Brisbin was once known as North Houtzdale, but later took its name from the early coal land developer, George M. Brisbin, when it became incorporated as a borough in 1883. The small community has always had a rich mining, religious and small business heritage.
It suffered a devastating village wide fire in May of 1884 that has become a part of local history and folklore.
It has to be said that even the smallest, and usually poorer communities in Clearfield County, were anxious to build schools to educate their children.
It may have taken generations, but early Brisbin residents inherently knew that education would give their children a better and more fulfilling life.
Ten years after the original schools were lost in the 1884 fire; Brisbin High School was built and opened in 1894. Actually, it also housed elementary students and offered a curriculum to include grades 1 to 10. Grades 11 and 12 were offered later.
The school building stood along Swoope Street (PA Route 153), next to the Brisbin First Church of God. The site is today the church’s parking lot.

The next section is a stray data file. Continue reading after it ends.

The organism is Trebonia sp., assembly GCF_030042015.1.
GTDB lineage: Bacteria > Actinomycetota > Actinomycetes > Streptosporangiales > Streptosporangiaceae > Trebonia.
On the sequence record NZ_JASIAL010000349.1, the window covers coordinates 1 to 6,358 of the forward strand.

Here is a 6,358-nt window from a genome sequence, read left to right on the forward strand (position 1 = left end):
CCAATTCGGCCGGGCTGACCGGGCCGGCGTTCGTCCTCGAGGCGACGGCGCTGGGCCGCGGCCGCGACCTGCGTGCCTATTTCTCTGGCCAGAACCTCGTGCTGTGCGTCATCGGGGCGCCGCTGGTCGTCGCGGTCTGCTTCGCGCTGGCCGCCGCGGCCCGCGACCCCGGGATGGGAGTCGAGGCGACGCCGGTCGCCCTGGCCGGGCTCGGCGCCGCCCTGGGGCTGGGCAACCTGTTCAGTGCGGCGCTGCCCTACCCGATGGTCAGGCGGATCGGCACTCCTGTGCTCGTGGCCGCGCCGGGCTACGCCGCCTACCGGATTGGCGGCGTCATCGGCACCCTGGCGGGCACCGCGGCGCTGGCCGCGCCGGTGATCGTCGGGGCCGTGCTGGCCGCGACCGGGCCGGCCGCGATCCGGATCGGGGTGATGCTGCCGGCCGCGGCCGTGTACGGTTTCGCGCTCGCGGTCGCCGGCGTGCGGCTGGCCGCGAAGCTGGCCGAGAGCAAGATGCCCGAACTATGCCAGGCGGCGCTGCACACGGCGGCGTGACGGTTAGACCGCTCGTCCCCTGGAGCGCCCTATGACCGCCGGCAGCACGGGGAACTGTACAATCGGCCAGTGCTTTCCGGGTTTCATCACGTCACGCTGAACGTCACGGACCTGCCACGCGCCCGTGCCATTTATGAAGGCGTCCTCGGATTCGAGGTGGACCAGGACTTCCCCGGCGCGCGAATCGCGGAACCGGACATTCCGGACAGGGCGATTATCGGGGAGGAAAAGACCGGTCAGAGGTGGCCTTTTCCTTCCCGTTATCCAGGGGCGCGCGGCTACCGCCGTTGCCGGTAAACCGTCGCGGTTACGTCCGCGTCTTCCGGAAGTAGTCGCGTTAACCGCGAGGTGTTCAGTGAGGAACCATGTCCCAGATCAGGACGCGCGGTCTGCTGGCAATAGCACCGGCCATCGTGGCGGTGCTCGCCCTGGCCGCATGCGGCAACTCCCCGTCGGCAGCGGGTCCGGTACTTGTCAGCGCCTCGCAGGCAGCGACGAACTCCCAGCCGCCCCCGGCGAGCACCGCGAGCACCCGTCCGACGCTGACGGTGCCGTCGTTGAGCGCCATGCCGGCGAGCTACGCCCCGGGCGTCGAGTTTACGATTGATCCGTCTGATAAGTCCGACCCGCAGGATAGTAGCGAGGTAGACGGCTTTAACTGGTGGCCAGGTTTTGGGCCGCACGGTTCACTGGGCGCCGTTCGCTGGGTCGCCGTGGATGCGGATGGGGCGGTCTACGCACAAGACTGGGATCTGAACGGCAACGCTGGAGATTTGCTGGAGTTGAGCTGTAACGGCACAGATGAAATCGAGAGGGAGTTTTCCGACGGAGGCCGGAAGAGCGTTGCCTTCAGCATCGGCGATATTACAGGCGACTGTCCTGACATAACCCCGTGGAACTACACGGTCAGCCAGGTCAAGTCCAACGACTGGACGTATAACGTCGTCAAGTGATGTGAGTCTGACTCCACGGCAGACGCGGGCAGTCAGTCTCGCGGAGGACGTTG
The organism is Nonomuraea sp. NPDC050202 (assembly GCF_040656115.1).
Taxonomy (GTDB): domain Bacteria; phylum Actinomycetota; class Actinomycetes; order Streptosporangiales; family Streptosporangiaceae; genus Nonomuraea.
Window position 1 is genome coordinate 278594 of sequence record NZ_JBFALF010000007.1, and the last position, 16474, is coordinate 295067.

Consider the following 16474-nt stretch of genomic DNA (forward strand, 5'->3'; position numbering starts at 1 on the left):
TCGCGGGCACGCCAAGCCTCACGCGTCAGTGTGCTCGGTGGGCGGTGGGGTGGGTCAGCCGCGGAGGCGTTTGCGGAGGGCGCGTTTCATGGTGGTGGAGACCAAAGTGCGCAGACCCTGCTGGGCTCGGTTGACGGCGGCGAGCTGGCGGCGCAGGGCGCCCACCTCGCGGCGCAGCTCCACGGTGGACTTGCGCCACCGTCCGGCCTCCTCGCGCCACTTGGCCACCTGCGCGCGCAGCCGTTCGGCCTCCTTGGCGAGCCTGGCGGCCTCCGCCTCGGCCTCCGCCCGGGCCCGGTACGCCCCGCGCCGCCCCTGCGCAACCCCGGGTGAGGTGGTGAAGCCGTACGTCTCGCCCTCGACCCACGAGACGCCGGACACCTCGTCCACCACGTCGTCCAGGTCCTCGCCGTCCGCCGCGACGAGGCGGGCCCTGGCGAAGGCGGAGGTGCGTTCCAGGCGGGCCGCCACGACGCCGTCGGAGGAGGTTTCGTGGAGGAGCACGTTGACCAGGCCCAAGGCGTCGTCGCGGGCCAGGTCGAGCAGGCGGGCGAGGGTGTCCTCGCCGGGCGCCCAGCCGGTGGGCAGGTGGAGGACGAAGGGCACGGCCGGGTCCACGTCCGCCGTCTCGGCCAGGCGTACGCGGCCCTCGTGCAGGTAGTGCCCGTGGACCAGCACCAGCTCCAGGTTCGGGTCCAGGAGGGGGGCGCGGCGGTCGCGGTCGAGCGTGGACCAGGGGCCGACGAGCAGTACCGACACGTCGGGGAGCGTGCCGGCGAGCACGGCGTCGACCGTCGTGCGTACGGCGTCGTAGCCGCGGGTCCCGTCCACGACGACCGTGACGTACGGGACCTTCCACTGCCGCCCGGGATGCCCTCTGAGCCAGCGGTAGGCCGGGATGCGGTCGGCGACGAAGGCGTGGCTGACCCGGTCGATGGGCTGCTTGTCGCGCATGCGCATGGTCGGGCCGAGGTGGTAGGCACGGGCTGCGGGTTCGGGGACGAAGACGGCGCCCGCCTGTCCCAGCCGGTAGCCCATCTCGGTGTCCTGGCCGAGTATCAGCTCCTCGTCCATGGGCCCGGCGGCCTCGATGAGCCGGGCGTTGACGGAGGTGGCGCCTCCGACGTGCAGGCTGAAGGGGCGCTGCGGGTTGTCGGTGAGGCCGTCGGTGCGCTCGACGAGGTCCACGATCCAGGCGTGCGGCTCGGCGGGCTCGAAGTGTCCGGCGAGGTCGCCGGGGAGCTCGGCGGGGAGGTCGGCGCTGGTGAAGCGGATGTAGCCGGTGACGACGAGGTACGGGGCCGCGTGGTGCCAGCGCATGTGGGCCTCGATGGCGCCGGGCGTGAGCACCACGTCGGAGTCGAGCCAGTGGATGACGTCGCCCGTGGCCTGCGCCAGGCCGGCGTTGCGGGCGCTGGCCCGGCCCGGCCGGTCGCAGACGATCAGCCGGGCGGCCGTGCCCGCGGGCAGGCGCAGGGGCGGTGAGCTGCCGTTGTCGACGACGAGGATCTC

The building was, typical for the times; one with a belfry, large windows and high-ceilinged rooms, in order to allow as much light as possible into the classrooms.
The photo shows a decorative flue, which was needed to handle the large coal-fired furnace. Five young students are shown in front of the school, near the then dirt street.
Sadly, the school building caught fire and burned on Jan. 11, 1944. Mrs. Larue (Pope) Cotter remembered that a teacher, Miss Velma Lobb, was teaching her eighth-grade Math class, and noticed burnt debris falling by her classroom window.
She sent student Don Lobb outside to investigate. He saw smoke billowing from the eaves. Miss Lobb quietly pulled the fire alarm and all grades quickly exited the building. Those three witnesses are now deceased.
Houtzdale’s Dr. Eugene Ronan was giving physical exams to primary age kids and, being annoyed, called out, “This is a hell of a time for a fire drill”! He immediately helped clear the building. Thankfully, no one was injured.
The school was a total loss. Only the flue remained at the end to the day. The Houtzdale Fire Company saved the adjacent Church of God, which suffered only paint blistering and broken glass.
Brisbin students moved into temporary quarters and were sent into Houtzdale’s school rooms in September of 1944. They were morphed into the old HWB (Houtzdale, Woodward and Brisbin) school system, which was itself later merged into the present Moshannon Valley School District.